Climate-related finance: studies of disclosure and temperature
What drives voluntary greenhouse gas emissions disclosure?: Voluntary disclosure should naturally arise in theory but may not in practice due to real world frictions. This paper investigates climate-related disclosure in a comprehensive, global panel of publicly listed firms from 2010-2017, studying a diverse set of firm, sector and geographic characteristics, as predictors of response to the largest standardized climate-related reporting portal. The patterns I uncover demonstrate evidence of strong behavioral factors as well as being consistent with theories of voluntary disclosure which emphasize the role of disclosure costs and verifiability. Unsurprisingly, I find that firm size, sector, and past response quality predict response. The staged introduction of a reporting fee on the portal provides results that are particularly striking, with the small fee being associated with a significant decrease of up to 3% in the response rate of firms reporting non-assured information and only an insignificant effect on assured reporters. These results have implications for policy makers seeking to make sustainability disclosure an integral part of financial disclosure, as well as for institutional investors seeking to understand the quality of climate-related disclosures.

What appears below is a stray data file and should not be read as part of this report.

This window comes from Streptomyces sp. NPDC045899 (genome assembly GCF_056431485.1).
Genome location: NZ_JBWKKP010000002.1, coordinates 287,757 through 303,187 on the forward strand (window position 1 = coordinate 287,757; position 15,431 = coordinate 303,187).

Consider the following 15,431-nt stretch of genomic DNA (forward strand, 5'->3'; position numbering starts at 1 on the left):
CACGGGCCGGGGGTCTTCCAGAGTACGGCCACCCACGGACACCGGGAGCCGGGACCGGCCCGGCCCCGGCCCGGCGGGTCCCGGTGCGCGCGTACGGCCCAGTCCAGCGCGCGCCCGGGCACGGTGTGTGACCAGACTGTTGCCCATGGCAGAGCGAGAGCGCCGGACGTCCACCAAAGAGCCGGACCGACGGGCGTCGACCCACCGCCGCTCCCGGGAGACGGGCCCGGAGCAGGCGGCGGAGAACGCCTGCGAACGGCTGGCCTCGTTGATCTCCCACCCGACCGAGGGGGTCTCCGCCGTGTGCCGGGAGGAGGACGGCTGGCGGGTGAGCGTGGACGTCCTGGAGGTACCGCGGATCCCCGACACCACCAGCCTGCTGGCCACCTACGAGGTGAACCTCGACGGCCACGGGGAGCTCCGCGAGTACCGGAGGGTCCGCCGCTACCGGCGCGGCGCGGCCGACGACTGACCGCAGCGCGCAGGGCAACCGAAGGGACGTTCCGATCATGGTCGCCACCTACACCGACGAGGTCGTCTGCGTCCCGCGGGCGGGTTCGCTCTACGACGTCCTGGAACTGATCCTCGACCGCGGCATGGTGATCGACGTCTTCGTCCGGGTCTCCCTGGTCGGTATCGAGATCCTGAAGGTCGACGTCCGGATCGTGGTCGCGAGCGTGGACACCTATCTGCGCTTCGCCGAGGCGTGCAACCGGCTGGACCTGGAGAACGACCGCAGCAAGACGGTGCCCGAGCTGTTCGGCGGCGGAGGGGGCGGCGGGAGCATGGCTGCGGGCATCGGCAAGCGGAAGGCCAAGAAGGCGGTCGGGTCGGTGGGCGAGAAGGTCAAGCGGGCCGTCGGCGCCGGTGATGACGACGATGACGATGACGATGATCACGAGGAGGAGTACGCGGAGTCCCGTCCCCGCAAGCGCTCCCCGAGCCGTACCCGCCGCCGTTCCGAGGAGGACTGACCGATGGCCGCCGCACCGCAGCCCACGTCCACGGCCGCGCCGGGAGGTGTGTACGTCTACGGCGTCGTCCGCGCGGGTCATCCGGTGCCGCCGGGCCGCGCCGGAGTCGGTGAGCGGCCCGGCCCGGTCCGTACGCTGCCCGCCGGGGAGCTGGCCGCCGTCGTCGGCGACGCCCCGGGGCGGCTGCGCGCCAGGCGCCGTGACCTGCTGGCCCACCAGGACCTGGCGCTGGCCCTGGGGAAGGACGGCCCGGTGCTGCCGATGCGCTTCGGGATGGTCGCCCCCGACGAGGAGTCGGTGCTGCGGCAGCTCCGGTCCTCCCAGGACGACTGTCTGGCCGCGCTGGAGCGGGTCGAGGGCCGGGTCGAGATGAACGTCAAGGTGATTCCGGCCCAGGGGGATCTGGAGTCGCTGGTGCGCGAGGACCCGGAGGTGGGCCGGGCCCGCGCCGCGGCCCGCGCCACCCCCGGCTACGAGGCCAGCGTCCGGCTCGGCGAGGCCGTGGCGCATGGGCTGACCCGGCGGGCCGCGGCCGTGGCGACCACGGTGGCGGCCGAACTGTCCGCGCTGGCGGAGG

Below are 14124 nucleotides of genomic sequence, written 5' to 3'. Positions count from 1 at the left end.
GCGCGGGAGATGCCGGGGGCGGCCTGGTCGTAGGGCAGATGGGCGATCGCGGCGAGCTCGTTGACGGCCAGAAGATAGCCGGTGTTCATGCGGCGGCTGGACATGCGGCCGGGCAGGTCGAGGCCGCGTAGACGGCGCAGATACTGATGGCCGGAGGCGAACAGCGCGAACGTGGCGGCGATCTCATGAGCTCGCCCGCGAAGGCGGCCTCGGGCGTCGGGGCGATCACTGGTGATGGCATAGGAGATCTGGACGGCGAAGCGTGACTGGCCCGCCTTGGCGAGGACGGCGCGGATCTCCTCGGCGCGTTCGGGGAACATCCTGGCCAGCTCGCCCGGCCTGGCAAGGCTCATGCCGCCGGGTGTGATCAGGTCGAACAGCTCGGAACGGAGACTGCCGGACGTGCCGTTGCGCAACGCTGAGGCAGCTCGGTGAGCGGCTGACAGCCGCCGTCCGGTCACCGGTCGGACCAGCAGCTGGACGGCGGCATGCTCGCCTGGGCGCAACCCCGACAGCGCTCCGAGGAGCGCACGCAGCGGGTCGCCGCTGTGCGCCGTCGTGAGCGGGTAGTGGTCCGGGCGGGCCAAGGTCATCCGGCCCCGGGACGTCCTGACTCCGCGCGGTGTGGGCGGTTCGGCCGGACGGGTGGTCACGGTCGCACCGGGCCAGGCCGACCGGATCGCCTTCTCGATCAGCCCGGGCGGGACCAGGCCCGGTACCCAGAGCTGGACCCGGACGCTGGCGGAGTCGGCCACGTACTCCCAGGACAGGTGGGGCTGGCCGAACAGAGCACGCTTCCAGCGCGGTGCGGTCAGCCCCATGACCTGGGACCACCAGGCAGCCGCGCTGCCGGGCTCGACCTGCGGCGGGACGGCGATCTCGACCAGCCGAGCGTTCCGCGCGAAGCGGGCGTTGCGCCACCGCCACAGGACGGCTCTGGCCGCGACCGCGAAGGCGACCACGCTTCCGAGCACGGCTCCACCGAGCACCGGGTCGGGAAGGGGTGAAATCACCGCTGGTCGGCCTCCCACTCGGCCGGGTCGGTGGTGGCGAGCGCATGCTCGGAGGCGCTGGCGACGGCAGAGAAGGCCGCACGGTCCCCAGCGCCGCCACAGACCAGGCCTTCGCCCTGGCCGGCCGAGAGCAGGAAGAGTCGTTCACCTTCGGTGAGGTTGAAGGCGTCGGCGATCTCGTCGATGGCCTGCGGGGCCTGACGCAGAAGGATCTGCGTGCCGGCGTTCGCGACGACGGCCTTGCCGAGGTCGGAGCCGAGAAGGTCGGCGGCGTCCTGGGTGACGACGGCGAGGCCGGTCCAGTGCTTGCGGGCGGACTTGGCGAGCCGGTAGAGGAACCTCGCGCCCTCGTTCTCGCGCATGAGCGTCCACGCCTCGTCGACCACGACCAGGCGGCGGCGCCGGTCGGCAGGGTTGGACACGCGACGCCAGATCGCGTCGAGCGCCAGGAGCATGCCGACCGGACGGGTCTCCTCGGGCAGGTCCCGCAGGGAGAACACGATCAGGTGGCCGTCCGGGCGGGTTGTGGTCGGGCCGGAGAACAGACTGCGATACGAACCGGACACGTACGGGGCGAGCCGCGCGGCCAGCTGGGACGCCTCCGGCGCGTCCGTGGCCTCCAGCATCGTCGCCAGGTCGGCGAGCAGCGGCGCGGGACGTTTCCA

Multifrequency climate and stock returns: There are long-standing debates in the financial economics literature regarding long-run risks, return seasonality, the impact of weather and the impact of climate. By disentangling the data into different frequencies this paper contributes several results to these topics. I find significant evidence for a negative relationship between the high-minus-low (HML) value portfolio returns and US temperatures shocks. The correlation between temperature innovations and HML returns is on the order of -4% to -8% depending on the horizon. Strikingly, this relationship is weak during periods of long-term cooling and strong during periods of long-term warming. As part of this study I also document several other results from the data including that changes in minimum temperatures appear to be more financially significant than maximum temperatures, and that there is a key link between the January effect and the temperature-return relationship. I conclude by calibrating an asset pricing model that endogenously reproduces the main features of value stocks, growth stocks, and the relationship with temperature news.
Supervisor: Laurent Calvet, EDHEC Business School
External reviewer: Federico Bandi, Johns Hopkins Carey Business School
Other committee member: Abraham Lioui, EDHEC Business School